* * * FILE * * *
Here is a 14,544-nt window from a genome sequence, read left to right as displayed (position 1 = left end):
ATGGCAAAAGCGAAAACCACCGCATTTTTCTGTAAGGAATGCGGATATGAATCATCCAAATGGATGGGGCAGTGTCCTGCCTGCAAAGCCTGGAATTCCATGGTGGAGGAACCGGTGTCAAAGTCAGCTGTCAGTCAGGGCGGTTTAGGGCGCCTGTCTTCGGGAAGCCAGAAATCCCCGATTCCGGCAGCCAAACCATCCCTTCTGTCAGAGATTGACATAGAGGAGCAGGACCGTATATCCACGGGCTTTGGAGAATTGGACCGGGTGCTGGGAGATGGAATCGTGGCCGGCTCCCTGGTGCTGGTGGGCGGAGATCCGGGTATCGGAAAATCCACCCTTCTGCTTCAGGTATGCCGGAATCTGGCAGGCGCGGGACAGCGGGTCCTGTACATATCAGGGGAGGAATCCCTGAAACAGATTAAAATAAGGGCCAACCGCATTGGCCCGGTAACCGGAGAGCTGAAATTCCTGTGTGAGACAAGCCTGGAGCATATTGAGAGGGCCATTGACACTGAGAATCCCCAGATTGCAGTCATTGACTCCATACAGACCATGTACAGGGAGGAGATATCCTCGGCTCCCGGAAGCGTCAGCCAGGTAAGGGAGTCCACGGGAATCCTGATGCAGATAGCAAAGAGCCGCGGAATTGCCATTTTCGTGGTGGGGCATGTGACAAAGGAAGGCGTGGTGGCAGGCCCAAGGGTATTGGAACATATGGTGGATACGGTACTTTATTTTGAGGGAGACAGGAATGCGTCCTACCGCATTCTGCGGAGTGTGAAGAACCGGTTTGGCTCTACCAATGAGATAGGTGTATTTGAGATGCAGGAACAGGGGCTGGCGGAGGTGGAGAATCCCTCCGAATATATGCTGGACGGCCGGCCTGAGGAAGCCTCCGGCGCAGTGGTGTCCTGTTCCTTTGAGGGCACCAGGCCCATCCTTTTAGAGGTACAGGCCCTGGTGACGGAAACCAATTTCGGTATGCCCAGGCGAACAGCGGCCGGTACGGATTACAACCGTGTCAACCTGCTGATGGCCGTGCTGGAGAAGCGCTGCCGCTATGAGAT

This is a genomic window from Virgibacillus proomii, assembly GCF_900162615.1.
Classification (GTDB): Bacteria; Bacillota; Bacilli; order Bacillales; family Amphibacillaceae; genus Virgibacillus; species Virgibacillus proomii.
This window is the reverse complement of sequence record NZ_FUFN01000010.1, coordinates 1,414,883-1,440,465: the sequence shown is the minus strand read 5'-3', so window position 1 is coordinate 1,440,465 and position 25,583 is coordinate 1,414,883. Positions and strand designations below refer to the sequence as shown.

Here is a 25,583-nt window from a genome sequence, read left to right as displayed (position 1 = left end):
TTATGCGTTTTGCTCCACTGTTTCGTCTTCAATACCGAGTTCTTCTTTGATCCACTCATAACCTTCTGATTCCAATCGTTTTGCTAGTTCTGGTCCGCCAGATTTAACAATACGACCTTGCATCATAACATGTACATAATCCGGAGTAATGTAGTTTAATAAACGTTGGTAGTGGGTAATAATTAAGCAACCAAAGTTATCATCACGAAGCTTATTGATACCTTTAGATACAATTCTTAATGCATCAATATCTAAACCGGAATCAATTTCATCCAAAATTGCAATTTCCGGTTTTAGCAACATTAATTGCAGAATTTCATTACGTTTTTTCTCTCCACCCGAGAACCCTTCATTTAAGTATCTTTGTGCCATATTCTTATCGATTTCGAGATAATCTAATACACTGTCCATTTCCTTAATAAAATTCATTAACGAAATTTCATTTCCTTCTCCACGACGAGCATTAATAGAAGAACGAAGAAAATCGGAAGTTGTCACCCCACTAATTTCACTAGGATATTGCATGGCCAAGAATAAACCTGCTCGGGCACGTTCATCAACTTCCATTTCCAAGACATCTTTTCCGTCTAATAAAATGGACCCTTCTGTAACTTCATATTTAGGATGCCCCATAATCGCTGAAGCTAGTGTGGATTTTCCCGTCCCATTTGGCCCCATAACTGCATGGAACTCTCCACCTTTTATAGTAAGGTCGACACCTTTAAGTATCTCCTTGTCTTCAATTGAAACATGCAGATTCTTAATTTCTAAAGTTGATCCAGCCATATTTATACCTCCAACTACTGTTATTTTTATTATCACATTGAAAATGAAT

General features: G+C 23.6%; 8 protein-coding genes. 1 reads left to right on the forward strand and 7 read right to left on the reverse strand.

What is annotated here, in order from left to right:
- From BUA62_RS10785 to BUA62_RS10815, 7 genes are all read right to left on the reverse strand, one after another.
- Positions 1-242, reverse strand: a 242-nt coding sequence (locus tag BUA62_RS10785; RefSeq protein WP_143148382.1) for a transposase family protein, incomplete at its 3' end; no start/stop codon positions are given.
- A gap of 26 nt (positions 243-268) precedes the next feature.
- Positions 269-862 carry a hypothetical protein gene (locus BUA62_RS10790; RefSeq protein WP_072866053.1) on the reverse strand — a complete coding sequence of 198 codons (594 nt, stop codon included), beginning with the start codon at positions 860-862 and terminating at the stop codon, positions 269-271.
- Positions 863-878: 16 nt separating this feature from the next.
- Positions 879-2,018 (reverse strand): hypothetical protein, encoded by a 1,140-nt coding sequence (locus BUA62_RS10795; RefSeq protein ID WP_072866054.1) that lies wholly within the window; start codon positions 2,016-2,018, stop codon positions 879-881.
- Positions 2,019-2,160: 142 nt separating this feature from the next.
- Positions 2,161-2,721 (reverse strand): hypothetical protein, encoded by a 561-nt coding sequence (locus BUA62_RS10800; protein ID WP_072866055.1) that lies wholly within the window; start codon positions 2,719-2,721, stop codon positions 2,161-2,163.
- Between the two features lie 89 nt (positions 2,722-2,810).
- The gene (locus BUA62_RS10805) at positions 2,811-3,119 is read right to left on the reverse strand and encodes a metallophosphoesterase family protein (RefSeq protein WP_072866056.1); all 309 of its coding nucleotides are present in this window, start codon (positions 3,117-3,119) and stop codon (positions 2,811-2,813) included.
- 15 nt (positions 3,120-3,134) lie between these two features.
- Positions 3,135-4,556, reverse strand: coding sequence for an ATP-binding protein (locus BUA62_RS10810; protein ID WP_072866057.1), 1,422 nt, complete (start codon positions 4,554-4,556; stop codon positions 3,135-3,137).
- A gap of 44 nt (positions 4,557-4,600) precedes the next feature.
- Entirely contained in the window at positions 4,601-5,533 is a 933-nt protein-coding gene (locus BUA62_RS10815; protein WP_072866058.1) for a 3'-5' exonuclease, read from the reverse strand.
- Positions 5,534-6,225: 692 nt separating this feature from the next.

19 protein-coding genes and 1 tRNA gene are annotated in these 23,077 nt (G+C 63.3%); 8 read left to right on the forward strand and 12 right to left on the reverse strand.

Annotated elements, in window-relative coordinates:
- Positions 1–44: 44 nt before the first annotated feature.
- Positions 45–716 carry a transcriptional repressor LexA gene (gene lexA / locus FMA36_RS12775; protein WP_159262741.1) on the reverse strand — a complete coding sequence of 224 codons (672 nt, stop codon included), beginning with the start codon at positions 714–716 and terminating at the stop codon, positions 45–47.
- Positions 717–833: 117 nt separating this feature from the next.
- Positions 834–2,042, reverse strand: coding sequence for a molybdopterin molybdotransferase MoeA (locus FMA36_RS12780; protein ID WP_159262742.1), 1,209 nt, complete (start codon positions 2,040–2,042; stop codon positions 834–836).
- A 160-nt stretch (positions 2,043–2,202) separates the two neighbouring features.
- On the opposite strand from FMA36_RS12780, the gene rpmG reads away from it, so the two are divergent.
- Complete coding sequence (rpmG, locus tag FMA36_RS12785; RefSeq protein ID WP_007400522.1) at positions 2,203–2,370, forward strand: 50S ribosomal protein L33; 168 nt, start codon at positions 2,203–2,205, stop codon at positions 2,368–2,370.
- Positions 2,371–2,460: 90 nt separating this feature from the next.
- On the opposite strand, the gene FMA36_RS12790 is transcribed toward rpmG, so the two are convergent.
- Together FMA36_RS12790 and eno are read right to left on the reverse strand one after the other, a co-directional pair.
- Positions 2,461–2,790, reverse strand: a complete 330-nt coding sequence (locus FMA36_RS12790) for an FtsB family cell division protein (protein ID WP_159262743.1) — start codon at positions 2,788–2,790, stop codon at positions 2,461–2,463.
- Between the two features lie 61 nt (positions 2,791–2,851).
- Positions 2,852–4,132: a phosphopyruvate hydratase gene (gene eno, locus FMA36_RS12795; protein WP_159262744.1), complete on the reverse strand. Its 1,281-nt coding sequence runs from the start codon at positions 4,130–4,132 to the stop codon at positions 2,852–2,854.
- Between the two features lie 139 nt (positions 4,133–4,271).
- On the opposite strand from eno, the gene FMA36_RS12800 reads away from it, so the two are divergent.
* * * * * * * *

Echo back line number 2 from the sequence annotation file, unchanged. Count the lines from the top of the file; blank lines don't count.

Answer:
ATGGCAAAAGCGAAAACCACCGCATTTTTCTGTAAGGAATGCGGATATGAATCATCCAAATGGATGGGGCAGTGTCCTGCCTGCAAAGCCTGGAATTCCATGGTGGAGGAACCGGTGTCAAAGTCAGCTGTCAGTCAGGGCGGTTTAGGGCGCCTGTCTTCGGGAAGCCAGAAATCCCCGATTCCGGCAGCCAAACCATCCCTTCTGTCAGAGATTGACATAGAGGAGCAGGACCGTATATCCACGGGCTTTGGAGAATTGGACCGGGTGCTGGGAGATGGAATCGTGGCCGGCTCCCTGGTGCTGGTGGGCGGAGATCCGGGTATCGGAAAATCCACCCTTCTGCTTCAGGTATGCCGGAATCTGGCAGGCGCGGGACAGCGGGTCCTGTACATATCAGGGGAGGAATCCCTGAAACAGATTAAAATAAGGGCCAACCGCATTGGCCCGGTAACCGGAGAGCTGAAATTCCTGTGTGAGACAAGCCTGGAGCATATTGAGAGGGCCATTGACACTGAGAATCCCCAGATTGCAGTCATTGACTCCATACAGACCATGTACAGGGAGGAGATATCCTCGGCTCCCGGAAGCGTCAGCCAGGTAAGGGAGTCCACGGGAATCCTGATGCAGATAGCAAAGAGCCGCGGAATTGCCATTTTCGTGGTGGGGCATGTGACAAAGGAAGGCGTGGTGGCAGGCCCAAGGGTATTGGAACATATGGTGGATACGGTACTTTATTTTGAGGGAGACAGGAATGCGTCCTACCGCATTCTGCGGAGTGTGAAGAACCGGTTTGGCTCTACCAATGAGATAGGTGTATTTGAGATGCAGGAACAGGGGCTGGCGGAGGTGGAGAATCCCTCCGAATATATGCTGGACGGCCGGCCTGAGGAAGCCTCCGGCGCAGTGGTGTCCTGTTCCTTTGAGGGCACCAGGCCCATCCTTTTAGAGGTACAGGCCCTGGTGACGGAAACCAATTTCGGTATGCCCAGGCGAACAGCGGCCGGTACGGATTACAACCGTGTCAACCTGCTGATGGCCGTGCTGGAGAAGCGCTGCCGCTATGAGAT